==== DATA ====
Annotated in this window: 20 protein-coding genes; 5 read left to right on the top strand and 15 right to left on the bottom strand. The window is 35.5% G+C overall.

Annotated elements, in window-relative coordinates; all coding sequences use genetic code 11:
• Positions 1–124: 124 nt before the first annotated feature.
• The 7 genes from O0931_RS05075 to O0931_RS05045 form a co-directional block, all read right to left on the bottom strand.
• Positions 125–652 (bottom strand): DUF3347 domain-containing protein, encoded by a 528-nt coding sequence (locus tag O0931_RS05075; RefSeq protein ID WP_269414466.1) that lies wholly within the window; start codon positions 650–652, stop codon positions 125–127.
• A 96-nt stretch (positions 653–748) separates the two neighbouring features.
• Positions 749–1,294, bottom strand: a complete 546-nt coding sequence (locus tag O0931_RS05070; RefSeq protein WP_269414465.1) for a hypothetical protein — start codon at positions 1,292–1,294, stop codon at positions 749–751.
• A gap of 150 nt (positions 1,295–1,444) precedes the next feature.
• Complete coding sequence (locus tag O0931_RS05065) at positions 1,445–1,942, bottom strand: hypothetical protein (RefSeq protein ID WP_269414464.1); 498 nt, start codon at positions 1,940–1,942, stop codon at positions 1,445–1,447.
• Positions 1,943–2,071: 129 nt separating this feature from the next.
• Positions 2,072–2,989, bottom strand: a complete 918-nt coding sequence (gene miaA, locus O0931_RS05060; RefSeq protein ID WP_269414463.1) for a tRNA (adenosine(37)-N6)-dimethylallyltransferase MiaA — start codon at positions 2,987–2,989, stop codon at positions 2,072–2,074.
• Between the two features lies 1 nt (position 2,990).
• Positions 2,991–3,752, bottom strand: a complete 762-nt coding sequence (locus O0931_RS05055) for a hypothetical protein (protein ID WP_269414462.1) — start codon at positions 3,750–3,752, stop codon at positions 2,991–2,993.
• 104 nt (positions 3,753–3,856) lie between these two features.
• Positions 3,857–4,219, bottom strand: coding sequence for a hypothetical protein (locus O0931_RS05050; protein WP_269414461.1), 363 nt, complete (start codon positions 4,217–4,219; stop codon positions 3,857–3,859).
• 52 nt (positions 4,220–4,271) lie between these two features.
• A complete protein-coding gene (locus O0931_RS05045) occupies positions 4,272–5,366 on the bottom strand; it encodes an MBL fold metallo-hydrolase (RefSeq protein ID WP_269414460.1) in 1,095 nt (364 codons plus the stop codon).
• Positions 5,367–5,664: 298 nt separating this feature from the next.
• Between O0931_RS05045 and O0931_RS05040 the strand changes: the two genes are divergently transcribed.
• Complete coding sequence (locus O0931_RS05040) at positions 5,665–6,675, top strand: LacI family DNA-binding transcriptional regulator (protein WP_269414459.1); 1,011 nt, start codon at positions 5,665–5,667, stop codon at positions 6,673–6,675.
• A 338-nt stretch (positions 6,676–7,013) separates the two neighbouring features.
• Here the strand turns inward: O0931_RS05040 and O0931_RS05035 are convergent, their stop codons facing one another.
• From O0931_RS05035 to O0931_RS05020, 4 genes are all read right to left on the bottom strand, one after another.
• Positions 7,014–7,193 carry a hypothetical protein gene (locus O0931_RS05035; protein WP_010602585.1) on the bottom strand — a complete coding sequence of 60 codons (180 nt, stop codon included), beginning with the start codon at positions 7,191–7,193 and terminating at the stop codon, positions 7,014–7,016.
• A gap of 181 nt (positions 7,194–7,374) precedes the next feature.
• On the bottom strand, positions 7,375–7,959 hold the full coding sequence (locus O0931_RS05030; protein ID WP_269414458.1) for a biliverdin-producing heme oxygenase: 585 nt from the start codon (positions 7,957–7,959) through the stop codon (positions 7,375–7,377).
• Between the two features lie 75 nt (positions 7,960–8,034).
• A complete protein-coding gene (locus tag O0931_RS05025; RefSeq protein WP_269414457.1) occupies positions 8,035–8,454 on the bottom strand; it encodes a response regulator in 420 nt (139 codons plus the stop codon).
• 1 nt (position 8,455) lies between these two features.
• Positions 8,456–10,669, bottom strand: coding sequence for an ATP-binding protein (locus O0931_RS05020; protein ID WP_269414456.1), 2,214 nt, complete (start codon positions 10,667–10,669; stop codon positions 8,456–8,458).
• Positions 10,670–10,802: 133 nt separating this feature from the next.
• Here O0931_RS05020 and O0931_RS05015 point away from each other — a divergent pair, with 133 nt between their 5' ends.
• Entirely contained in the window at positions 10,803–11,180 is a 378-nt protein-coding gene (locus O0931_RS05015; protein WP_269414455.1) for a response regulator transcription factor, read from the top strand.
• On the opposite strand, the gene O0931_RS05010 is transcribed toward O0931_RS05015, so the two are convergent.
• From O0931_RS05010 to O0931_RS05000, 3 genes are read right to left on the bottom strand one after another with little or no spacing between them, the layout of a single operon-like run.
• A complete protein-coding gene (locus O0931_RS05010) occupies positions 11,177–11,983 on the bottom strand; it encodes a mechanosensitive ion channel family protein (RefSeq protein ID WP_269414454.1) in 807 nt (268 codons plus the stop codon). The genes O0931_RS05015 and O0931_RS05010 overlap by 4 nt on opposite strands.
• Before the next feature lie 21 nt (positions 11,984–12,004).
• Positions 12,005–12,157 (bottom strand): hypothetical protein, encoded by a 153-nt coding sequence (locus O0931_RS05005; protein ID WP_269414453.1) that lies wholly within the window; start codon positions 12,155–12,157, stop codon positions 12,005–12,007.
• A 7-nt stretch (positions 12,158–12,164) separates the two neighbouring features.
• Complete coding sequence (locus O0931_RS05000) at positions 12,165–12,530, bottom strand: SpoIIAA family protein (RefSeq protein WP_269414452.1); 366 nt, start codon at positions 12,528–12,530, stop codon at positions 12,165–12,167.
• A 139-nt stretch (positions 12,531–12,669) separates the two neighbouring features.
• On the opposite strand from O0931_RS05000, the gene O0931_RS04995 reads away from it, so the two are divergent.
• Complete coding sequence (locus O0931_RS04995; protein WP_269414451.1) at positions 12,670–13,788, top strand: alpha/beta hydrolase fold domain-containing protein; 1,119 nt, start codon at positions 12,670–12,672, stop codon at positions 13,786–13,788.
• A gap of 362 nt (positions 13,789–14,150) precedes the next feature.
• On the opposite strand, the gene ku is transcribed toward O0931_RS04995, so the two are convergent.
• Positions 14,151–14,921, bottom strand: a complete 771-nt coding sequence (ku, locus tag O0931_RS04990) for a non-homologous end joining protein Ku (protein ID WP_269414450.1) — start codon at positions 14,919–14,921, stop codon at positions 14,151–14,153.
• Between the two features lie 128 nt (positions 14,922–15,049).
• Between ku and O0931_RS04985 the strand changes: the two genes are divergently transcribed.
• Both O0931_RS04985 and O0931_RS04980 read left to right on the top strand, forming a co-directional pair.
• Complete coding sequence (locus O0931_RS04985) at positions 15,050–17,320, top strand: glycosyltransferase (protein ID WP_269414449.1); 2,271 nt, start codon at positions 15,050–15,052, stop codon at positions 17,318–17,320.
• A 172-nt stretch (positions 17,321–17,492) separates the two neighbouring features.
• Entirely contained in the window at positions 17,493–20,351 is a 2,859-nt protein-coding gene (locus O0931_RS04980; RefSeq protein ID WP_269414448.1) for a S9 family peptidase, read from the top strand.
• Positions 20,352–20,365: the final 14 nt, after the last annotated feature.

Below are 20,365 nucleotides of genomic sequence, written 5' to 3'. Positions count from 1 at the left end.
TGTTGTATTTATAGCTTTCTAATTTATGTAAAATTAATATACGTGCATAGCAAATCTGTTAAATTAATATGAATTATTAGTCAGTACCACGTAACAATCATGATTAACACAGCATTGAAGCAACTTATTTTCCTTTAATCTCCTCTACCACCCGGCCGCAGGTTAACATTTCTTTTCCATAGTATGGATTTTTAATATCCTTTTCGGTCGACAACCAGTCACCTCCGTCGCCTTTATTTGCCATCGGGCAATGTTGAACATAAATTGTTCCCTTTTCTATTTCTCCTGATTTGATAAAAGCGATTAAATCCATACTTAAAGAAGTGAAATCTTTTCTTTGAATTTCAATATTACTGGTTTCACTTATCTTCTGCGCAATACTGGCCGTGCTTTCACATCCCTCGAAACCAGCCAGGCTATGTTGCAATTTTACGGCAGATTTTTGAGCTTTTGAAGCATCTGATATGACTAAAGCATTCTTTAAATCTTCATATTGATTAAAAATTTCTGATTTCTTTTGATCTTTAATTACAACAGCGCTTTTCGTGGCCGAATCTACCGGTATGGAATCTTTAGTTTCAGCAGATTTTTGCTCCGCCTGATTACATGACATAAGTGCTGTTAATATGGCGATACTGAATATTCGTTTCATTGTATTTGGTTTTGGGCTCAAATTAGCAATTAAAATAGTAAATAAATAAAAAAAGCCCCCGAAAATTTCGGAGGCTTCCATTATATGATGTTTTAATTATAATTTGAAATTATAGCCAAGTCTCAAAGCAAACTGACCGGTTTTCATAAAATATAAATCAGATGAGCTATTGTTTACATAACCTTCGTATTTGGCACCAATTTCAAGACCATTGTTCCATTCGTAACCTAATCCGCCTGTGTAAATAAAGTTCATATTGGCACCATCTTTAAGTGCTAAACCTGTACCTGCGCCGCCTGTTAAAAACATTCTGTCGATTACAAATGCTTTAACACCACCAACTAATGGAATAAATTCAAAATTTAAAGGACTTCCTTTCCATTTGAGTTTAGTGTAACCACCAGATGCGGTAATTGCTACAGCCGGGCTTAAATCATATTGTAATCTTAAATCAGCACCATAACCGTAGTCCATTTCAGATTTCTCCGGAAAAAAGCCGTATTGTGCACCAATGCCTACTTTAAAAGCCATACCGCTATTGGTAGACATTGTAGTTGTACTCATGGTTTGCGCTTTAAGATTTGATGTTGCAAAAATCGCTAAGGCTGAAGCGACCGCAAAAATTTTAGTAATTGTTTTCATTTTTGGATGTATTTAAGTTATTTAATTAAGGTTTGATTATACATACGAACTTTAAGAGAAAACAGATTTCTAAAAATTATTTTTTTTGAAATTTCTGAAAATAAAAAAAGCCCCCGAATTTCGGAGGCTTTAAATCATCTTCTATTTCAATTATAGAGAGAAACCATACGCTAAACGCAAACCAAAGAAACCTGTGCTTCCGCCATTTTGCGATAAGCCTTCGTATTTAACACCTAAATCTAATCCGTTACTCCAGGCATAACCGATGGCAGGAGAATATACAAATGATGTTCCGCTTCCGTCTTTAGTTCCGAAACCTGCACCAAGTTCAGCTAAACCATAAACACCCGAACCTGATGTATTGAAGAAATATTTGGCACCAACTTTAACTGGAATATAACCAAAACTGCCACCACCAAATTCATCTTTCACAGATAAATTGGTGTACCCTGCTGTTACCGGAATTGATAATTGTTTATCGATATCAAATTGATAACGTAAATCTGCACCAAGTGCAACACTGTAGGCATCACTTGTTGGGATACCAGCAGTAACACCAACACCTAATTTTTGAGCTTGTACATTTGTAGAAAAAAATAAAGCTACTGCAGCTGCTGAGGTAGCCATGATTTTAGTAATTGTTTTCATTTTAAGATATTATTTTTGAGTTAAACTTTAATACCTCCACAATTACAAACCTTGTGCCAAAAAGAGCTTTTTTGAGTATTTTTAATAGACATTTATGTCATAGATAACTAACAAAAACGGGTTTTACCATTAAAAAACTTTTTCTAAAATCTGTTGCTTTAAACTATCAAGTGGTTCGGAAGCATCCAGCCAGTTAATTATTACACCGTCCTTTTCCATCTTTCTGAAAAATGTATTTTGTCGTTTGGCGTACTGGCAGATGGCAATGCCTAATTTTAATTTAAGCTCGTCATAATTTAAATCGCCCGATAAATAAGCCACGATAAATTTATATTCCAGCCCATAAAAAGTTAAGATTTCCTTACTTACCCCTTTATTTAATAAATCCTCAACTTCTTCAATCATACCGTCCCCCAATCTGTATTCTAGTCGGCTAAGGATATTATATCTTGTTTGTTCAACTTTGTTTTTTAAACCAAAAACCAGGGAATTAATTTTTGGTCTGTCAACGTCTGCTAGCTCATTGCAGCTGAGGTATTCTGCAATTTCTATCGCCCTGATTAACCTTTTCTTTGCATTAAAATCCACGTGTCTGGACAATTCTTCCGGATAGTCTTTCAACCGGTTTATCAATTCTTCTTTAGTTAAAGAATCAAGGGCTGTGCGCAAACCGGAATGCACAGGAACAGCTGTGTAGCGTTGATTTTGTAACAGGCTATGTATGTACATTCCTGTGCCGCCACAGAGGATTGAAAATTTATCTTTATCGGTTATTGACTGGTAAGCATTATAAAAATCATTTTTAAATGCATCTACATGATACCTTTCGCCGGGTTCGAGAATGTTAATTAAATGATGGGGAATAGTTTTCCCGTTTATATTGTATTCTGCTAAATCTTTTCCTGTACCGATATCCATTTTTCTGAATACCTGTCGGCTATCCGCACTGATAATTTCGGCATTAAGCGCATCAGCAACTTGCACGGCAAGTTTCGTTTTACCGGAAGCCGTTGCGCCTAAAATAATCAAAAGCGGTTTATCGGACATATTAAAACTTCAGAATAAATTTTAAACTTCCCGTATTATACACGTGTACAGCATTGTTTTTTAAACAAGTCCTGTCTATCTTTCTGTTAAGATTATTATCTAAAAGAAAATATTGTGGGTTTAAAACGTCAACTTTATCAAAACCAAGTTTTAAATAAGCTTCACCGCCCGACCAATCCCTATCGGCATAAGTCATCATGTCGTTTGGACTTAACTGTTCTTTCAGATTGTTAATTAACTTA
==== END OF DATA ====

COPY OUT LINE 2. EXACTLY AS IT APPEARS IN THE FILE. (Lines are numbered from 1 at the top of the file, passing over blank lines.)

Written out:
Annotated elements, in window-relative coordinates; all coding sequences use genetic code 11: